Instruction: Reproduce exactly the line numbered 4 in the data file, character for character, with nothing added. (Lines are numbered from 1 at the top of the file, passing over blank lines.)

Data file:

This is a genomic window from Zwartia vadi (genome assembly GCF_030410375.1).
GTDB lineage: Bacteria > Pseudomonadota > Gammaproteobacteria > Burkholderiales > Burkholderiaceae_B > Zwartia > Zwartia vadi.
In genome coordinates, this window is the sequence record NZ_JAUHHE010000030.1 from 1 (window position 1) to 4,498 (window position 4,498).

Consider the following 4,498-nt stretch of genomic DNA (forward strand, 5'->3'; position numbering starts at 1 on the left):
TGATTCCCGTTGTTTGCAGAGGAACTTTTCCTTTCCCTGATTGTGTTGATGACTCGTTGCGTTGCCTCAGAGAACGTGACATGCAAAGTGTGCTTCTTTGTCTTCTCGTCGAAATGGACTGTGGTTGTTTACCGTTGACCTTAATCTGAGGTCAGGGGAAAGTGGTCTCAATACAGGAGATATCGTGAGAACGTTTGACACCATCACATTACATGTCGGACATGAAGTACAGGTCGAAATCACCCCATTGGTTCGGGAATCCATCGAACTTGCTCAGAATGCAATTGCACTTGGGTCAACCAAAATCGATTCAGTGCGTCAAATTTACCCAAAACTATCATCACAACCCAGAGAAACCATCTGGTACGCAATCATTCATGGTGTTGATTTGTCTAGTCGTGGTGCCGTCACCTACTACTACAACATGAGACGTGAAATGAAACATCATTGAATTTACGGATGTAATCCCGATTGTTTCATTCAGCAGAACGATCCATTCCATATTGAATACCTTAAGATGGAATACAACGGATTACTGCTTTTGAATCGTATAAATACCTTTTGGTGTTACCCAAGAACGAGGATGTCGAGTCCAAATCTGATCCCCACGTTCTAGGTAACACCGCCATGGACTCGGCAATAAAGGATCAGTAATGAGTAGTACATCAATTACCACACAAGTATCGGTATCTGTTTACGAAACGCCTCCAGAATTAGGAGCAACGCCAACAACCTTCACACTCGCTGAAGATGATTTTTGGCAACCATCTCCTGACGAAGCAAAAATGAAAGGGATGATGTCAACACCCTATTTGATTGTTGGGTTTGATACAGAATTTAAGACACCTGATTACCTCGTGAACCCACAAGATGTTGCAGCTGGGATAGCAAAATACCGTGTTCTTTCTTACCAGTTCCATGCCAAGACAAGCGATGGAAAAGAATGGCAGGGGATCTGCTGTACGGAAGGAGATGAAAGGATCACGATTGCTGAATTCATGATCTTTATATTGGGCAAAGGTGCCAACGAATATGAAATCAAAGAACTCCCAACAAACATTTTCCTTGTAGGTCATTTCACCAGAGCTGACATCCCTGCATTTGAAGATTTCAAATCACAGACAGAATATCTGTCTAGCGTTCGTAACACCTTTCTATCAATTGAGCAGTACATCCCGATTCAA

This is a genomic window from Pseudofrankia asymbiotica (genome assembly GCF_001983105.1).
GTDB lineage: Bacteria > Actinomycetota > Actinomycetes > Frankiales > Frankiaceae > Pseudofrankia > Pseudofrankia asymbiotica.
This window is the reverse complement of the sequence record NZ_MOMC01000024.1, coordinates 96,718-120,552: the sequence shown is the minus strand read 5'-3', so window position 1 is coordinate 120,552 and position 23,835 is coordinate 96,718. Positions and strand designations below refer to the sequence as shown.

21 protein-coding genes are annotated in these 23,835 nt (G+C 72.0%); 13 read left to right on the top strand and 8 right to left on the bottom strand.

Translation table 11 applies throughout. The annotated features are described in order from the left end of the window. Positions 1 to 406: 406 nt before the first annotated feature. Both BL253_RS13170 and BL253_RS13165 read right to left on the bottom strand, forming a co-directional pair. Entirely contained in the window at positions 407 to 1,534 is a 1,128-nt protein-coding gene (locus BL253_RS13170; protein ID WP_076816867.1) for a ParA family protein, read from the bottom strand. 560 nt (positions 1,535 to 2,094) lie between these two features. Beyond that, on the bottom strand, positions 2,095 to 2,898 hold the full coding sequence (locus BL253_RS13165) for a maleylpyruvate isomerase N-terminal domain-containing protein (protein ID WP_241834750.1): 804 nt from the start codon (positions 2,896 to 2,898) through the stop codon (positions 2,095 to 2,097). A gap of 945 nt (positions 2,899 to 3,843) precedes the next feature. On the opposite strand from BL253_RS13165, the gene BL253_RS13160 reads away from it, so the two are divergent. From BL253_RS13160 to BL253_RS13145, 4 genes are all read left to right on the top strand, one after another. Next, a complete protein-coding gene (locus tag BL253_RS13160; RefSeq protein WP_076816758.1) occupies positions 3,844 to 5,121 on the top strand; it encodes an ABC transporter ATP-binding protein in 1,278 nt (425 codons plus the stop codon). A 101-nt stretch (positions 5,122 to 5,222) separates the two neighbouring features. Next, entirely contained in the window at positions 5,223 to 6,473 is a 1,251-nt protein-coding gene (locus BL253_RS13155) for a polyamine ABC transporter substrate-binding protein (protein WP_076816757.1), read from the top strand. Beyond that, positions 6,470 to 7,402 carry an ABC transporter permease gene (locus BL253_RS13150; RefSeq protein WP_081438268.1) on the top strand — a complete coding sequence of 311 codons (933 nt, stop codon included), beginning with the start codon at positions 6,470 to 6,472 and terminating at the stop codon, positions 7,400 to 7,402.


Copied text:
Consider the following 4,498-nt stretch of genomic DNA (forward strand, 5'->3'; position numbering starts at 1 on the left):